Workers from City Harvest Church’s Children Church, JAMs Church and Dialect ministry did home visitations and distributed masks amid the smog crisis.
Singapore was covered in thick haze the past week, caused by forest fires in Sumatra, Indonesia and the dry weather conditions.
To safeguard the health of the elderly, Dialect Church, JAMs Church and Children’s Church services were cancelled. But the staff and volunteers did not take a break. The workers, together with 550 volunteers, were out doing home visitations, bringing 3-ply surgical masks, biomasks and N95 masks to the young and old.
“When the haze came and PSI was unpredictable, we were very concerned about the health of the children,” says Eileen Toh, pastor of Children’s Church. “Following the National Environment Agency’s guidelines, children and elderly were the main groups of people that needed to stay indoors and wear masks. Immediately, my workers and I work out the places that we needed to visit and to distribute masks to. We wanted the families to know that we care, and we don’t want (them) to be stressed out by not being able to obtain any masks.”
Toh and her team approached a church member who works as a pharmacist to teach them the right way of wearing masks. “Knowing how to wear the mask is even more important than having it. We taught our workers how to use the masks so they could in turn teach the elderly, the children and people with special needs when we visit them. Our message is simple: we care.”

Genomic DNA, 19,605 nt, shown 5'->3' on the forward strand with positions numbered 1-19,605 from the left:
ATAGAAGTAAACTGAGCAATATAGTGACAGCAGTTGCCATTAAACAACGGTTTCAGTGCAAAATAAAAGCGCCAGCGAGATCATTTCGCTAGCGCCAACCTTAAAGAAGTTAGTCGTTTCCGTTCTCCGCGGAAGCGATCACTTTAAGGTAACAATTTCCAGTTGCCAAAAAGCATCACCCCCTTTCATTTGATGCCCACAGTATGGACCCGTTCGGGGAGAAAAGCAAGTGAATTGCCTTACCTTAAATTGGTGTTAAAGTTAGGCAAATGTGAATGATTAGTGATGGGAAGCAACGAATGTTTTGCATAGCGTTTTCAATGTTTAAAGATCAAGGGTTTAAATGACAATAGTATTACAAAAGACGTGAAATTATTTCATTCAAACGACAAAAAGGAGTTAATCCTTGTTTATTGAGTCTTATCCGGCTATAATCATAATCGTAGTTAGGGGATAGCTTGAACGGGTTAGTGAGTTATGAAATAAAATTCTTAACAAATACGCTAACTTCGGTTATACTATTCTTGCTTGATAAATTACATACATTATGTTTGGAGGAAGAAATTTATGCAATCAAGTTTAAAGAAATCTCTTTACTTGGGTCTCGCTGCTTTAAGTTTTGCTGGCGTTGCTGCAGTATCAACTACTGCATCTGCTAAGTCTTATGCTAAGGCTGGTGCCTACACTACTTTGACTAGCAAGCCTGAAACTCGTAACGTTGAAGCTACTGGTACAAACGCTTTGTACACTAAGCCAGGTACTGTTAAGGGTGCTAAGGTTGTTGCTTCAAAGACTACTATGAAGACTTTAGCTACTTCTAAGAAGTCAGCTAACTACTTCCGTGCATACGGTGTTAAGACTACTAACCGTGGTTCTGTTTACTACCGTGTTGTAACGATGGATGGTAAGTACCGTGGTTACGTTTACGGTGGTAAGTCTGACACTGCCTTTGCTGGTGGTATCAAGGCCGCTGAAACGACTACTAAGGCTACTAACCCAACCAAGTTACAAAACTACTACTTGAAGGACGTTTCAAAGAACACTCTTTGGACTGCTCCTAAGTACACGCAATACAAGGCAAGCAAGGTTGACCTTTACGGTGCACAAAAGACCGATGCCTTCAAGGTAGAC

Over this and next weekend, Children’s Church plans to distribute 2000 masks to the children, while JAMS and Dialect Church plan to distribute 500 masks to people with special needs and the elderly. These masks were donated by members of the church.
John Koh, 39, a medical social worker spent his Sunday afternoon distributing masks to the elderly Dialect Church members residing in Bedok and Lavender. Together with another volunteer, Koh hand-delivered 40 masks to the elderly and their family members.
“Some of the seniors were very surprised and grateful to see us—they thought that we wouldn’t be visiting them since there was no Dialect Service. They were very touched that we went to see them in spite of the haze,” said Koh.
“Many of the seniors also received masks from the senior activity centers, where they were educated on measures to take to protect themselves from the haze. But there were also those who couldn’t get the masks, either because they couldn’t afford them or because they couldn’t find them in the stores. They were very grateful that the church had actually prepared masks for them.”